Unlike the marginal agency of border crossing cultures, the performing entourages that were sent as tribute and vassalage went from the seats of high culture in one society to the seats of high culture in another. They were often quasi-slaves, or perhaps servants but usually of very low social status. Imagine you are an emperor and a king, in far away India, sends you 20 fantastic performers as a gift. What do you do? If you can find them, you send him back a gift of 25 even better performers. Frankly, it was cheap and effective diplomacy. It was the creation of long distance conviviality.
But conviviality was also immediate. Performers speak the languages of music and dance. Put great performers from disparate traditions in the same castle and they are likely to start working and playing together, they may even exchange children as disciples. Physical storytelling is a potent way to transcend language barriers.
I've never seen a study focussed on the extent of performing entourages being sent back and forth across the world but I would bet it was extensive. I've come across accounts of African performers being sent to Beijing in the 1400's at the time of Admiral Zhenghe and similar entourages being sent from Indonesia, and Tibet. One can still challenge the notion that these dancers, musicians and actors were also adept at fighting skills. But I've dealt with the integration of fighting skills and performing skills in countless other blog posts so I'll put that one aside for the moment.
This came up at the Daoist conference because after demonstrating some North Indian Classical Dance (Kathak) and showing how it uses mime and abstract storytelling in ways that are remarkably similar to Chen Style Taijiquan, I was asked about the theories that Chinese martial arts have some origins in India. But this is only half of the answer I gave.
I'm returning to Boulder today after a week in Boston. I have been attending an International conference at Boston University about Daoism.
I owe my readers a full report, but there are two obstacles. One, I'm tired. Very. Two, in general I'm not supposed to talk too much about papers that haven't been published yet.
Here is the abstract of my paper: Cracking the Code: Taijiquan as Enlightenment Theater
This paper presents three interrelated ideas using historic, experiential and visual contextualization: 1) Image mime within the Chen Style Taijiquan Form (taolu) can be understood as a form of theater presenting the story of Zhang Sanfeng becoming an immortal (xian). 2) Taijiquan as the integration of embodied theatricality with deity visualization as daily ritual and alchemy. 3) Framing violence as a transgressive path to becoming an immortal.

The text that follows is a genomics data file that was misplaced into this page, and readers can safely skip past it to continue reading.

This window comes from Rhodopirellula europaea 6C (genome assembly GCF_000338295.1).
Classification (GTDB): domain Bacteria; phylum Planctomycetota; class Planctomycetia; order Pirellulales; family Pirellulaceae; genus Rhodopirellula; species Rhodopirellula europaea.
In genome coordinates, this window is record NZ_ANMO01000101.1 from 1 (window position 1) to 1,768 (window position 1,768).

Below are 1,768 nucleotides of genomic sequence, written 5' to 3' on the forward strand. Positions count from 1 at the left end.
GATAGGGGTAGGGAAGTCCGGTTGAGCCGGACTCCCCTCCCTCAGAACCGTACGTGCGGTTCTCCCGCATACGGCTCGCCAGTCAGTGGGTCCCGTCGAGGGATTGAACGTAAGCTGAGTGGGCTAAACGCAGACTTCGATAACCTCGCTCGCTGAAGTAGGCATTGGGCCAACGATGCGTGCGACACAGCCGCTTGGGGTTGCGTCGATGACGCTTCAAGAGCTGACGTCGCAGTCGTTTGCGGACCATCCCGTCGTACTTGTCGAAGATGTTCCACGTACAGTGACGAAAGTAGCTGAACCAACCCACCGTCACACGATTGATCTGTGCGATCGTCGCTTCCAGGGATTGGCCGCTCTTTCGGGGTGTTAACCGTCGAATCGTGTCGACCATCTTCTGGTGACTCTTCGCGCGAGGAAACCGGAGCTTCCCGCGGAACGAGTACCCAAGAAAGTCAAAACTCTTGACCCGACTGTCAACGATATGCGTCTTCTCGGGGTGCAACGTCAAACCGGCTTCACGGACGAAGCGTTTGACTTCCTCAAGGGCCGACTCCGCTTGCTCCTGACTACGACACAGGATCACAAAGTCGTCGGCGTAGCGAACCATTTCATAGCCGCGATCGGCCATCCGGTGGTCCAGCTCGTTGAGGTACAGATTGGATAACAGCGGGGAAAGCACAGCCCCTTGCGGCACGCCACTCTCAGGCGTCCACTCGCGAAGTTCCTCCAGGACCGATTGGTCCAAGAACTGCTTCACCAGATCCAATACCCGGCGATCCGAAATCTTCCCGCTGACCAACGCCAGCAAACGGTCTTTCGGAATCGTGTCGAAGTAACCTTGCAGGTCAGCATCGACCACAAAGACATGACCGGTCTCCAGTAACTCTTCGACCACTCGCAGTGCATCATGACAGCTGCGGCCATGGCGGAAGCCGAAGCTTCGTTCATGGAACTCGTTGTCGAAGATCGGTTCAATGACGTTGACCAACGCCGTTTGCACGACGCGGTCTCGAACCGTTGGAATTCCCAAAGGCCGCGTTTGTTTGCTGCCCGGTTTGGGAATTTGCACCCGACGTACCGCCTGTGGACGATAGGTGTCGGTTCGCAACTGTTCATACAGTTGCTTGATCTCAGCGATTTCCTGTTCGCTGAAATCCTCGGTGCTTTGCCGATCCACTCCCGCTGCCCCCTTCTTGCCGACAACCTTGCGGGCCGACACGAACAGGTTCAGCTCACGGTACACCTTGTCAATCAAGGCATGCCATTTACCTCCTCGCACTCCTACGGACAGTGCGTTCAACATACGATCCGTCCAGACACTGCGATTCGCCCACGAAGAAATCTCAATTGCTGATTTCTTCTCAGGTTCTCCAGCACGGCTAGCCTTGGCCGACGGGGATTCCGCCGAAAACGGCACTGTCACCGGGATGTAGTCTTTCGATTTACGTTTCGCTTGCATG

The paper was too long for me to deliver in the 20 minutes they allow for such things, so I danced and performed it instead. It was a huge success. Lots of interest and excitement, good questions too, which I knocked out of the park. In a way it isn't fair to 'perform' a paper because it tends to be much more interesting than even the really good papers, so I apologize for that.
The next project, as soon as I finish up the footnotes and stuff, is to perform the paper on Youtube, 20 minutes with five minutes of questions.
I also taught a class: Conditioning Emptiness: Where Martial Arts Meet Spontaneous Luminosity
The presumption of this workshop is that freedom can not be learned but the habits of freedom can be conditioned through play. Daoyin in martial arts, theater, and hermit yogas, all posit that emptiness can be discovered and verified in the “pull” between wildness and stillness. In this workshop we will deploy daoyin as twelve animals each with five elements in continuous expression and transition. This form of Operatic Daoyin comes from the animal stage roles of southern China, it is interactive and involves lots of rolling around and movement on all fours. This workshop is open to all levels of experience, loose clothing and a sense of humor will be helpful.
Several very experienced people told me this was the funnest Daoyin/Qigong class they had ever taken. It was a good hour and a half with 15 minutes for questions. I had them on the ground rolling around like dogs and pigs. I've got to video that class too.
Mostly I just loved meeting everyone there. This is the third conference I've been to in 12 years and this one was incredibly optimistic. 12 years ago we worried that we were dealing with the survival of a frayed and fragmented tradition, or darker, that there were only a few threads left of this fine fabric. In Los Angels five years ago there were a few anthropologists who brought a lot of hope by explaining that they were finding people who had been Daoists all their lives and had managed to find ways to sneak around the horrors if the 20th Century. At this conference it was evident that religious creativity is thriving in China and Daoism in general. There is interest, and excitement, the texts survived, the impulse for theatricality survived, the rituals that didn't make it are being re-invented from the ones that did survive. There is sharing. There is rebuilding and pilgrims have never been so rich or so free.